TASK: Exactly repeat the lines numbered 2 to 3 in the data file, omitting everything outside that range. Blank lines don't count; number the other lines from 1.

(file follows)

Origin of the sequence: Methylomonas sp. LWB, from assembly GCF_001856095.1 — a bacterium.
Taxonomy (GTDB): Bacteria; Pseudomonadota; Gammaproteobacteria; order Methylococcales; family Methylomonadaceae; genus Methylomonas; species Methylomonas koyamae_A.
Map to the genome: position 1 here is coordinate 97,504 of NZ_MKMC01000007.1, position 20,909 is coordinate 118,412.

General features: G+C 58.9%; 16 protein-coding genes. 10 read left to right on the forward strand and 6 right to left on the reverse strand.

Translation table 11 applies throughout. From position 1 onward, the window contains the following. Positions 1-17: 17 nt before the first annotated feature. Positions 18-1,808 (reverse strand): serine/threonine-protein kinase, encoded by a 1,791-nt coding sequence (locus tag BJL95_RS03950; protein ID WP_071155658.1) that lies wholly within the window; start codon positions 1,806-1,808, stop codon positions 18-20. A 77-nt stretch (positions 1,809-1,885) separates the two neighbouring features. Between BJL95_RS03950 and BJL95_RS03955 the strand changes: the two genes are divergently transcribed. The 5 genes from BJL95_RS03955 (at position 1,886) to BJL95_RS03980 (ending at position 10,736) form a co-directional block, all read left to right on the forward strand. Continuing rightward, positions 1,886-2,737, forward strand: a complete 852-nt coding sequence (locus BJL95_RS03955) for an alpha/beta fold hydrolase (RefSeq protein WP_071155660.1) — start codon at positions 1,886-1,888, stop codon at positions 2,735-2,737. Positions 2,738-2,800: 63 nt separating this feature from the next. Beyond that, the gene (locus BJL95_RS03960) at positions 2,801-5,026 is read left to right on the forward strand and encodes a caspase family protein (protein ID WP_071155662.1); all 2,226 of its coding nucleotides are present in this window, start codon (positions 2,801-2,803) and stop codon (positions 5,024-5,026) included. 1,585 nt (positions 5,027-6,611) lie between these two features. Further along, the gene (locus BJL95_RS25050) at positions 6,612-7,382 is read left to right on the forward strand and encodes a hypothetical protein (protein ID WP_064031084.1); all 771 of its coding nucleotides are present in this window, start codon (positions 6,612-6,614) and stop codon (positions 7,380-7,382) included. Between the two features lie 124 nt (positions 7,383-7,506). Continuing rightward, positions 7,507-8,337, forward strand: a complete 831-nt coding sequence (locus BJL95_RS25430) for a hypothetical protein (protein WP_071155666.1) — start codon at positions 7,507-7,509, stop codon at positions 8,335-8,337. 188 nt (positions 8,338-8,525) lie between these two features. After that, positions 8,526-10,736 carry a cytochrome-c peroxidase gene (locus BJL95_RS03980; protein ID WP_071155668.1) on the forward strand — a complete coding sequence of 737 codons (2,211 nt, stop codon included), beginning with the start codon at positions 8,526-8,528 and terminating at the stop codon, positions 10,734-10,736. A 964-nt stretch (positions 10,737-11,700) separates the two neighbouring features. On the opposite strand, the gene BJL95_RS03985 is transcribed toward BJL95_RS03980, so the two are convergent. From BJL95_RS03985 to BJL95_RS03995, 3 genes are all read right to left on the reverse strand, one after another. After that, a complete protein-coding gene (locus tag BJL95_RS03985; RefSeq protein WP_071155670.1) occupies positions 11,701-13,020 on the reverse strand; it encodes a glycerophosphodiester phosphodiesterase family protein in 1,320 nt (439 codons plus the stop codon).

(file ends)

Taxonomy (GTDB): Bacteria; Pseudomonadota; Gammaproteobacteria; order Methylococcales; family Methylomonadaceae; genus Methylomonas; species Methylomonas koyamae_A.
Map to the genome: position 1 here is coordinate 97,504 of NZ_MKMC01000007.1, position 20,909 is coordinate 118,412.